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Nyack People & Places: Memorial Day 100 Years Ago

by Mike Hays

Civil War veterans lead the 1918 Memorial Day Parade heading down Broadway Avenue on Burd Street in Nyack. To the left is the four-story Commercial Building. In the mid-background is the Trachtenberg Building and Woolworths (the white building, now Tureillo’s Pizza) on the Main Street corner.

Memorial Day, May 30, 1918, was solemn. America had entered what would come to be known as World War I the prior month, in April 1917. But most soldiers had yet to face combat in Europe. Numerous families in Nyack had sons or fathers in the service. Many of the approximately 400 volunteers and draftees from Nyack were already in training in South Carolina or Europe preparing for combat. The U.S. government announced that 750,000 American men who turned 21 in the last year (by June 5, 1918) would be included in a lottery for new draftees.

Decoration Day / Memorial Day

Memorial Day began as Decoration Day, in 1868, a way of commemorating fallen Civil War Veterans. The date was initially set as May 30. It was changed to the last Monday of the month, to make a three-day holiday, in 1971. By World War I, Memorial Day was the prevalent term for the holiday.

Remembering Halliday Spencer Smith

Smith died four days before Memorial Day, on May 26, 1918, in France. He was the first of 15 men from Nyack to die in WWI. Smith had joined the “Silk Stocking Division” of the National Guard, one of the first groups mustered to Europe in April 2017. By that time, Smith was volunteering with the YMCA. He went to France in November 1917 as a YMCA Field Secretary performing soldier welfare work. He was stationed near Baccaret when he was killed in a front line bunker by a German gas shell. He was 31. He was buried as an officer in the French Military Cemetery in Baccaret France.

Woodrow Wilson declared Memorial Day 1918 to be “a day of public humiliation, prayer, and fasting.” People were asked to “pray almighty God that he may forgive our sins and shortcomings… and give victory to our armies as they fight for freedom.” When, for some unknown reason, the Hearst chain of newspaper chose not to include the prayer, local Nyack ministers suggested that congregations boycott the newspapers.

The war effort in Nyack

  • On May 26, 51 draftees From Rockland County, including 13 from Nyack, left by train, heading for a training camp in South Carolina. Dr. S. W. Toms, Nyack recruiter and parade marshal, as well as veterans of Waldron post, school children, and employees of the Nyack Shoe Company, escorted them to the train. The Nyack Military Band played “Keep the Homes Fires Burning” as they marched down Broadway.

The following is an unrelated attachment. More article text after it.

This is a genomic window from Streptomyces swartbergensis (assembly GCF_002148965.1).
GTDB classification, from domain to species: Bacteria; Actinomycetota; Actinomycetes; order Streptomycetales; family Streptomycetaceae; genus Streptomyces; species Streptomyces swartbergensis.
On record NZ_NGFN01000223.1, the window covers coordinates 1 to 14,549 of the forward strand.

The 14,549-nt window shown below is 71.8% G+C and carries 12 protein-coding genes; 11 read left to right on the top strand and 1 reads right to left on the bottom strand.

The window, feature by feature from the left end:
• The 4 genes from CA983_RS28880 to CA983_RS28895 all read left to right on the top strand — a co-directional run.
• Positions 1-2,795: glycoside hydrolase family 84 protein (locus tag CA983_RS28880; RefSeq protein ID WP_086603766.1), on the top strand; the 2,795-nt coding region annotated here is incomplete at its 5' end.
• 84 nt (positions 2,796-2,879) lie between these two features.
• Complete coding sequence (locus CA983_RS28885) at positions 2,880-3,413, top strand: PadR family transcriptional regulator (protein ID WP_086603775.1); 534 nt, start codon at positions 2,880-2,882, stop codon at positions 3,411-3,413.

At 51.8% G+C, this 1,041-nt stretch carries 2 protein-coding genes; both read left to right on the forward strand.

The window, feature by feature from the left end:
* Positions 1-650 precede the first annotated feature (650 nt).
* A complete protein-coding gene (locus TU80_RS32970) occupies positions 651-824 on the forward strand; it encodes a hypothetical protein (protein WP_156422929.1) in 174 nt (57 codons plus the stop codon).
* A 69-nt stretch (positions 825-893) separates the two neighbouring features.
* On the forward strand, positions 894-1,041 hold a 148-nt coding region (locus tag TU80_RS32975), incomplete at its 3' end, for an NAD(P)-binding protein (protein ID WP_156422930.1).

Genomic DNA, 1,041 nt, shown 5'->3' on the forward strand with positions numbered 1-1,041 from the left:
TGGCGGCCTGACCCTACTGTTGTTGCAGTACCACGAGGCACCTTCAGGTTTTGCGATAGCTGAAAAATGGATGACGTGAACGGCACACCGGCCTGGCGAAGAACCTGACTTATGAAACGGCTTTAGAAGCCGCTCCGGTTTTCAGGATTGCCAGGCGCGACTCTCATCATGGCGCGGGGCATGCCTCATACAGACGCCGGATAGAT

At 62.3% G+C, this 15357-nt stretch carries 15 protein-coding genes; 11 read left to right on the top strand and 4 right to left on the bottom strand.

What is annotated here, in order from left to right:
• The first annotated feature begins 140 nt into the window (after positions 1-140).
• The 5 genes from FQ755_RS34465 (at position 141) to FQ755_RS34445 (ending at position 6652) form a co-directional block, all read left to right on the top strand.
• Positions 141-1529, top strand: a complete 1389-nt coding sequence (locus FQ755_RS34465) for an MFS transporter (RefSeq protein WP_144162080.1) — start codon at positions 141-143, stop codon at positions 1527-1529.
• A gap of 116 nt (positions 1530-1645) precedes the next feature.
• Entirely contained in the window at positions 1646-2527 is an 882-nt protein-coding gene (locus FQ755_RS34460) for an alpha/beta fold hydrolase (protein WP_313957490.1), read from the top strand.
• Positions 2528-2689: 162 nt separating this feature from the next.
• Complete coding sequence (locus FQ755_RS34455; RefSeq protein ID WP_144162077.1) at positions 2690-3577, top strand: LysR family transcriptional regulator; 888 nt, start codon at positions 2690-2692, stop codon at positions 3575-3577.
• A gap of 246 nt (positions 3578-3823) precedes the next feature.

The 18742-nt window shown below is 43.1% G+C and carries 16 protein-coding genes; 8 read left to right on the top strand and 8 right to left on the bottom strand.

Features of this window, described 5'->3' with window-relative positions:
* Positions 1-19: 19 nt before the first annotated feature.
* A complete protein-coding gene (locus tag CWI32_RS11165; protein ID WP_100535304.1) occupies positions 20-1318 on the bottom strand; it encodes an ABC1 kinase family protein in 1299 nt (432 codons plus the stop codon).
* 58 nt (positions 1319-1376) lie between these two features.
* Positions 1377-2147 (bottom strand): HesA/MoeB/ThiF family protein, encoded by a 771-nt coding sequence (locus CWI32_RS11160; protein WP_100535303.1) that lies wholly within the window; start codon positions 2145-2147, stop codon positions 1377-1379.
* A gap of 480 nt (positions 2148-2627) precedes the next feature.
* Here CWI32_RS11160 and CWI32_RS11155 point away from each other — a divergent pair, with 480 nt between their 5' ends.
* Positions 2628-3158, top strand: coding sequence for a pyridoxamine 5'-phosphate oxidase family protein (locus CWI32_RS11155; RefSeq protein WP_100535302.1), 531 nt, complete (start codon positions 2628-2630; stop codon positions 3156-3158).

• The local phone company discontinued answering requests for the time of day (some 18,000 per day in Rockland and Westchester) to help become more efficient for handling wartime messages.
  • The national Milk and Dairy Farm Exposition in New York City had decided to remove every trace of “Germanism” from Limburger cheese, instead calling it Liberty cheese.
  • Herbert Hoover, National Food Administrator, called for an economical use of sugar and wheat and called for consumption of the nation to consume no more than two pounds of meat per person per week.
  • The National Shoe Retailers were advocating that women only wear low shoes for three quarters of the year, and not to wear boots over 8 1/2 inches high in order to save leather for the war effort. The Nyack Evening Journal also mentioned that “low shoes displayed pretty ankles to advantage.”

In and around Nyack on the holiday

  • Stores were closed on Memorial Day. No newspaper was published.
  • The Broadway Theater was open, playing the film The Bell Boy, starring Fatty Arbuckle and Buster Keaton, along with five acts of supreme vaudeville.
  • The Decoration Day horse races in Orangeburg were pushed back one day because of muddy tracks. Proceeds went to the Red Star, a fund much like the Red Cross, but for animals serving in the war.
  • A concert was held at the Nyack club, and $1,800 was raised for the Red Cross just before the holiday.
  • Two Nyack boys were held for breaking into the Hook Mountain bungalow of James W. Gerard, the former Ambassador to Germany, and throwing his furniture over the cliff onto river rocks. They used a revolver to shoot up glassware and pictures. On Memorial Day eve, their bail was fixed at $2,500.

The Nyack Parade

1918 Memorial Day parade in Nyack. The boy scouts near the end of the parade.

Services were held at St. Paul’s Methodist Church, where the parade began. The Tappan Zee military band led the veterans in the parade. The veterans of the Civil War, few in number by 1918, followed with their battle torn flags. Veterans of the Spanish-American War came next, along with current soldiers, and then the Boy Scouts. The parade continued to Oak Hill Cemetery where a service was held at the soldiers’ plot. Service ended with fired shots in a “A Salute to the Dead” and the playing of taps.
Photos C0urtesy of the Nyack Library. Photo of Halliday Spencer Smith and source for his biography from Nyack in World War I by James Leiner.

Michael Hays is a 30-year resident of the Nyacks. He grew up the son of a professor and nurse in Champaign, Illinois. He has recently retired from a long career in educational publishing with Prentice-Hall and McGraw-Hill. He is an avid cyclist, amateur historian and photographer, gardener, and dog walker. He has enjoyed more years than he cares to count with his beautiful companion, Bernie Richey. You can follow him on Instagram as UpperNyackMike.

HRHCare Community Health logoNyack People & Places, a weekly series that features photos and profiles of citizens and scenes near Nyack, NY, is brought to you by HRHCare and  Weld Realty.


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